The atmosphere was not unlike how I imagine a heavyweight title fight to be–simply not as intense. There was aggressive hip-hop music on the PA system and electricity in the stands as Maryland’s DeMatha Catholic High School, the top boys’ basketball team in the nation according to USA Today, took the floor at Loyola’s Gentile Center to face Chicago’s King, ranked third. DeMatha, dressed in red-white-and-blue warm-ups and uniforms, circled the floor and fell right into layup drills, while King indulged in a little gamesmanship, only taking the floor with just over 11 minutes to tip-off. King, the Chicago Public League’s longtime hoops bully, looked as swashbuckling as ever, dressed in black-and-gold silks reminiscent of the Pittsburgh Pirates; but the full-house crowd of about 5,300 embraced the team in the unfamiliar roles of hometown heroes and underdogs. DeMatha’s squad met at center court after the introduction of its starting lineup and bounced up and down getting psyched; King did the same, in even more feverish fashion. Then the contest for the title of best high school team in the country began. The only thing lacking was a center-court stare down.
Our sense of anticipation, of not knowing what sweet shot or jaw-dropping move would come next, never subsided, though the noise level did, almost instantly. This was an aficionado’s crowd, quiet and watchful. There were partisan cheers now and then, but for the most part the fans studied the game and its players and applauded at the end of quarters as after an especially spirited scherzo at Symphony Center. The DeMatha-King contest was the headline event in a triple-header offered by the Hoops in the Loop Coaches Classic two Saturdays ago. I had arrived hours earlier, stepping out of the Loyola el station alongside an old man in a cap who asked if I knew where the gym was. I said I was looking for it too, so he tottered across the street beside me and we found the Gentile Center–easy enough, as it turned out; it was on the far side of the first little university courtyard. The stands were filled with fans like this old man, folks out simply to see an afternoon of top-flight high school hoops, scout talent, and discover new teams and players. The connoisseur qualities present in each of the three games abounded during DeMatha-King. That game put enough natural talent on the floor to stock a top-ranked college team.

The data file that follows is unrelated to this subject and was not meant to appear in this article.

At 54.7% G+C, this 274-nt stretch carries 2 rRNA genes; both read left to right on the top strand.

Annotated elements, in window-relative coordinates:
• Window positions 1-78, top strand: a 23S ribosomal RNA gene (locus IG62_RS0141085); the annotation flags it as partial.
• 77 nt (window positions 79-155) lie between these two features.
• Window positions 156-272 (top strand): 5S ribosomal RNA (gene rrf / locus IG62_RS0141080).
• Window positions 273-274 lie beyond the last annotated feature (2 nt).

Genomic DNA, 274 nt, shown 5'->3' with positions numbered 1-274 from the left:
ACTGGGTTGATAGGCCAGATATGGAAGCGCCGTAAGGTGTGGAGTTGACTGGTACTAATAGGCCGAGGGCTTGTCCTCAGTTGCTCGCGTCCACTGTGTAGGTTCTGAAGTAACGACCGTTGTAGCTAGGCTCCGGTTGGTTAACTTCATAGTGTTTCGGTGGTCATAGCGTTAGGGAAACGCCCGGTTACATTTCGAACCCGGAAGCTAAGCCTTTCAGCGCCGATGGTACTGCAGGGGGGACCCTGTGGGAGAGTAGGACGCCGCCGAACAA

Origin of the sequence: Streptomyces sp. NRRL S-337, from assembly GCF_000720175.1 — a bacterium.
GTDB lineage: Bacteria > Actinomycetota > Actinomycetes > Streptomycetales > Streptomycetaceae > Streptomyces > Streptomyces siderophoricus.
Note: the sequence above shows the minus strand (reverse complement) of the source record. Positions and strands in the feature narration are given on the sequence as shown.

King came out with all the early intensity and tried to run the visitors off the floor. Point guard Imari Sawyer got hot from outside, hitting a string of three-pointers–“On fire, baby!” said an aspiring Dick Vitale sitting behind me–while 6-foot-10 center Leon Smith pounded away inside with a nice leaning turnaround bank shot. King led 25-22 after the first quarter.